From Farm Kid to PR Pro

By Shelby Bradford
October 11, 2018

From a young age, I’ve known that success is a result of hard work, resilience, practice and patience. Growing up on a third-generation beef cattle farm, those are four qualities I proudly hold. As I’ve gotten older, I’ve learned how unique my childhood truly was, and how it’s benefitted my professional career. Here are five reasons how being brought up in agriculture has ensured my success as a young professional:

1. We Get Things Done

If there’s one thing I’ve carried with me from my childhood, it’s a phrase my father repeated to me about a thousand times— “farmers don’t take days off”. At the time, that meant that I needed to do chores, even when I didn’t want to, but now it carries a much deeper meaning. Those raised on a farm don’t put things off or wait for a more convenient time. They get up and they get their work done (usually before sunrise) without complaints. We know how to work on a deadline – something crucial in the workplace – because when we were kids, we had to get our chores done before school in the mornings and sports practices in the evenings. For this reason, we have excellent time management skills.

2. Sometimes Ya Gotta Deal With “Crap”

Figuratively and literally. In both your personal and professional lives, everyone goes through some crap. Farm kids have learned from a young age that sometimes you have to deal with crap (cleaning stalls, spreading manure, baling hay, etc.) to get to the good stuff (having a spotless barn, lush hay fields and happy animals). The same is true in any line of work. Things won’t always be easy or fun, but staying focused and working through the hard times will reap great benefits in the end. Kids raised on a farm have a firm grasp on this concept. We don’t waver in the face of adversity because we trust in what’s to come.

3. We Live to Serve

As stated in the FFA motto that’s been engrained in our minds and hearts, farm kids look for opportunities to help others. Before college, this was evenings spent helping younger 4H members learn to show their animals or holding fundraisers for our FFA chapter. Now, it’s helping a coworker finish a project when they’re trying to meet a deadline or doing behind-the-scenes work to help make an event successful. We don’t need, or even want, recognition. From a young age, we’ve learned to help others purely for the love of seeing them succeed. I’ve always considered one of my greatest joys in life seeing a hard-working person succeed. I love a good underdog story.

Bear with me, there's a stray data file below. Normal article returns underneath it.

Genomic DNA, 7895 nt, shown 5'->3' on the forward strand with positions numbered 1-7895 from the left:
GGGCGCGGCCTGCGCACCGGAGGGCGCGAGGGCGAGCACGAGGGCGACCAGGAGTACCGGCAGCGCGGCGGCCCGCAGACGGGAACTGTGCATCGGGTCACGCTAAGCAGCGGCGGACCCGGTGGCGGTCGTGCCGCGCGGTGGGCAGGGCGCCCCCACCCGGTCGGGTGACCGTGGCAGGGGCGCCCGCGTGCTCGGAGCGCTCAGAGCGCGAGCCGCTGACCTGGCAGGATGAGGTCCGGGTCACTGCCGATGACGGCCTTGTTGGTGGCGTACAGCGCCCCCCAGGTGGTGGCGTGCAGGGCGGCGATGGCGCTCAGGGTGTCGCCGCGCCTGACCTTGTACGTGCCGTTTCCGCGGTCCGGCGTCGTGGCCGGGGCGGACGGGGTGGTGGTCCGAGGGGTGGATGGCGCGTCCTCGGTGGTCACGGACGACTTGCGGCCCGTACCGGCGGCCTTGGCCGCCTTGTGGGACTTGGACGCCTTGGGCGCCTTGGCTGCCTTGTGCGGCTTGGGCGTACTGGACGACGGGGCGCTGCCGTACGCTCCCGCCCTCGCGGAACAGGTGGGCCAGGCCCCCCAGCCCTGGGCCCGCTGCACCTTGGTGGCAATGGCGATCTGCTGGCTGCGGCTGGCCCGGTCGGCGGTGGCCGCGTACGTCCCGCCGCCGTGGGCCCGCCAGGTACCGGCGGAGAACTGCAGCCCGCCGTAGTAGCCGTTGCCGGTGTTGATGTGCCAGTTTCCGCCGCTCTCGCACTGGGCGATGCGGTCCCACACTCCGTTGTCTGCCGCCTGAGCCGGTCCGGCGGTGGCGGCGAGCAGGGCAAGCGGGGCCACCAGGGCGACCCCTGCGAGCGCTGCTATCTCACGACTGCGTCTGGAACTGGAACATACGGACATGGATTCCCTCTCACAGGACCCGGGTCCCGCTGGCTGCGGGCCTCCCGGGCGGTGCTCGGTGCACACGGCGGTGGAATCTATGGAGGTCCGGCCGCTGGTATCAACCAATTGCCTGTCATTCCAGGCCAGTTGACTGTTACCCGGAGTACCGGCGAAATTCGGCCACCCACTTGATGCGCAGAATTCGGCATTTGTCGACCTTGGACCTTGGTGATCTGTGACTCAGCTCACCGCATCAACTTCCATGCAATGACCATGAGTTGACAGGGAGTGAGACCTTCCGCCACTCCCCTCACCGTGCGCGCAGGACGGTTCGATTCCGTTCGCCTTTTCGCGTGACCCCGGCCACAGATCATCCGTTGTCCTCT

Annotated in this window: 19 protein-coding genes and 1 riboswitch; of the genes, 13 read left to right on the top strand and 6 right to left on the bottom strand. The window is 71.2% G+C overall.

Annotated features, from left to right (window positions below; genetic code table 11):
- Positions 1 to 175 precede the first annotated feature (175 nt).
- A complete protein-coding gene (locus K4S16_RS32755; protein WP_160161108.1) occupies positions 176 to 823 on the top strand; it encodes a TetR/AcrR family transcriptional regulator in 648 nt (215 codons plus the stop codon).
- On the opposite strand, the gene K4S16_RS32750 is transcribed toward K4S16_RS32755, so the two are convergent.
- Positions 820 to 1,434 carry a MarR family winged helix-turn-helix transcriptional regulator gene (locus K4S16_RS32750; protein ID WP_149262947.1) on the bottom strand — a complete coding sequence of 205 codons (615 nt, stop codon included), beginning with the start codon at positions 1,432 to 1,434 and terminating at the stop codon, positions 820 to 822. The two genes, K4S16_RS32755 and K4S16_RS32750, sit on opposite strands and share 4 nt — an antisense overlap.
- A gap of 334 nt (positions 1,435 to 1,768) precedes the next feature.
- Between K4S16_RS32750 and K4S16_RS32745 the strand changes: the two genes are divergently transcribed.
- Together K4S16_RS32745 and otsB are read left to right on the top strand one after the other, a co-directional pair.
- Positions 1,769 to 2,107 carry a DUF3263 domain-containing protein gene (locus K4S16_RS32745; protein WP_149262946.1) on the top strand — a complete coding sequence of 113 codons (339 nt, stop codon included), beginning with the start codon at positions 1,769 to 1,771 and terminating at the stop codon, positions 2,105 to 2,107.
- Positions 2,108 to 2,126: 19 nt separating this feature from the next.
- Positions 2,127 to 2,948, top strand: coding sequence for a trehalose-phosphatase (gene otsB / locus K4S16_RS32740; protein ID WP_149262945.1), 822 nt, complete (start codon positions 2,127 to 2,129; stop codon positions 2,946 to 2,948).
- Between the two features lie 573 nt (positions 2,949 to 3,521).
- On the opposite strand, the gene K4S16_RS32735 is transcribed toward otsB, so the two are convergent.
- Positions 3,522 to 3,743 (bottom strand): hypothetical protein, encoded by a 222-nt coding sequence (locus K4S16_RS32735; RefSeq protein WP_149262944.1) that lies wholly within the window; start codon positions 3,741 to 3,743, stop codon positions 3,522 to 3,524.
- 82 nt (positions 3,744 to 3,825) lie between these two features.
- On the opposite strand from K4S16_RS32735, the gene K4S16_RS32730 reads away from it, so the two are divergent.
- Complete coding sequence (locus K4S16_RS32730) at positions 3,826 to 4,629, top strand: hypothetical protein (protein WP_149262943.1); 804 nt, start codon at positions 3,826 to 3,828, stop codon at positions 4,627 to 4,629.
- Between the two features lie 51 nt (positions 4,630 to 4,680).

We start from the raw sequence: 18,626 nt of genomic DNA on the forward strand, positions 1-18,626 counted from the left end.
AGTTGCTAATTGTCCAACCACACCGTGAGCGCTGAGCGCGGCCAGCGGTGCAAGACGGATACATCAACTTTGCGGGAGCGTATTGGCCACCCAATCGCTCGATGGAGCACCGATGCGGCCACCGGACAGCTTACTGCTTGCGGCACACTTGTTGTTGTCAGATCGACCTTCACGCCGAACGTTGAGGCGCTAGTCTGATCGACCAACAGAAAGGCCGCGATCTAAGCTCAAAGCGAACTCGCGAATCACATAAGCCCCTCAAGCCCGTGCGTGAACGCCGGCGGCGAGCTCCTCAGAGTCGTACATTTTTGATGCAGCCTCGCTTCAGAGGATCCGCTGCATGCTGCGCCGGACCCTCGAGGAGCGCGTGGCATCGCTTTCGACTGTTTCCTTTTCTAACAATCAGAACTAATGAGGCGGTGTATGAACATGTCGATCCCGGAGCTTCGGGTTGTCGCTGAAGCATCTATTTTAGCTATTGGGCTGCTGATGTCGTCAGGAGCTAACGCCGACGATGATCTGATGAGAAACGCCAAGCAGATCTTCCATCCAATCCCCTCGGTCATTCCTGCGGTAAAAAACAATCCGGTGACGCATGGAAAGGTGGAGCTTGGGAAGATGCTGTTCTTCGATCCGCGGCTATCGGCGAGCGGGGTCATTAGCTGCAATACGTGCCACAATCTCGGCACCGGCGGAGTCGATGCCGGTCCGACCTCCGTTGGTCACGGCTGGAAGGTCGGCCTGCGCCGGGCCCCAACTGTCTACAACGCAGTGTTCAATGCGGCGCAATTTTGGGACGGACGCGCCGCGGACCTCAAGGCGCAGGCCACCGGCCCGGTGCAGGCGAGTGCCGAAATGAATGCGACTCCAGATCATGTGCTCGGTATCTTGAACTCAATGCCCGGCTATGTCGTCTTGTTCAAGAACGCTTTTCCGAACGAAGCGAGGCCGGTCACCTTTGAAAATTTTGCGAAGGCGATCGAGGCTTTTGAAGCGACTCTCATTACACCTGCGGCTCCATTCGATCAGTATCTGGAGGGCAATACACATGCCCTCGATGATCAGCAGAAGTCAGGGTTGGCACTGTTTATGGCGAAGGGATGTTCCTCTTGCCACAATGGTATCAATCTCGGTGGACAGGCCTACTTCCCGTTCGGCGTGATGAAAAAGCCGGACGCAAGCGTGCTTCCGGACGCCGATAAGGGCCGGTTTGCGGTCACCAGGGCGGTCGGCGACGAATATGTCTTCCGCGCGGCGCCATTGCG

4. We Like to Have A Full Plate

For as long as I can remember, I’ve had an ever-growing to-do list. It’s just how I function. This is not an uncommon practice for people who grew up in agriculture. Farm kids have never been known to idle – we like to have a steady stream of work, and when we run out of things to do, we look for new projects. Although our chores may have been harder than our friends’, farm kids learned not to despise work, but rather enjoy it. It taught us to have a strong work ethic and a desire to complete tasks set before us, something highly sought after by hiring managers and CEOs.

5. We’re Advocates for what we Believe In

It’s hard to find someone who was raised in agriculture who’s NOT proud of where they came from. Whether we go on to work in the industry or not, we will always promote and defend agriculture. In the same respect, when we grow to love and identify with a company or organization, we will willingly advocate for it purely for the love of seeing it thrive. Our company becomes our family, much like our 4H groups and FFA chapters were our families.

As I approached my college graduation, I worried that I wouldn’t have the work experience to get a good job in the field I was interested in. I quickly learned that my background was something employers loved to see. Without knowing us, hiring managers trust that people with backgrounds in agriculture are dependable, know the meaning of hard work, the importance of teamwork, and are genuine and hungry for work. By taking a chance on someone who may lack in professional experience, they’ll be investing in someone who will gladly take on a heavier workload and more responsibility, who will promote and advocate for their brand, and who will work until the job is done.